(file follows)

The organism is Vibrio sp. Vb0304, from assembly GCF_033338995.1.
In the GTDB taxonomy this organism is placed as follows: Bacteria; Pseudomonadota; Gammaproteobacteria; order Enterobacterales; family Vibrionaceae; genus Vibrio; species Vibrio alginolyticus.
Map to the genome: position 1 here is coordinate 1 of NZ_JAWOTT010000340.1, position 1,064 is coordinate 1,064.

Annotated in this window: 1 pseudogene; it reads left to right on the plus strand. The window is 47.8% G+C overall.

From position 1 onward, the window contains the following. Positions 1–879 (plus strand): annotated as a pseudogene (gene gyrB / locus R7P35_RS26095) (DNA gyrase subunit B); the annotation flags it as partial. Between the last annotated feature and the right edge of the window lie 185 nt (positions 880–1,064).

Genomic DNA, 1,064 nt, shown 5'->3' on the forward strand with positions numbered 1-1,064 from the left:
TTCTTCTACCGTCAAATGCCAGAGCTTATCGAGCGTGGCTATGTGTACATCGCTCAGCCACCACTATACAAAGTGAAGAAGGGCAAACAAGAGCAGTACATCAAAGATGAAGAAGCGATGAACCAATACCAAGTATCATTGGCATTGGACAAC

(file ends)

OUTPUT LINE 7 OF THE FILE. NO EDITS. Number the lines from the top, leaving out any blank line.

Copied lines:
TTCTTCTACCGTCAAATGCCAGAGCTTATCGAGCGTGGCTATGTGTACATCGCTCAGCCACCACTATACAAAGTGAAGAAGGGCAAACAAGAGCAGTACATCAAAGATGAAGAAGCGATGAACCAATACCAAGTATCATTGGCATTGGACAAC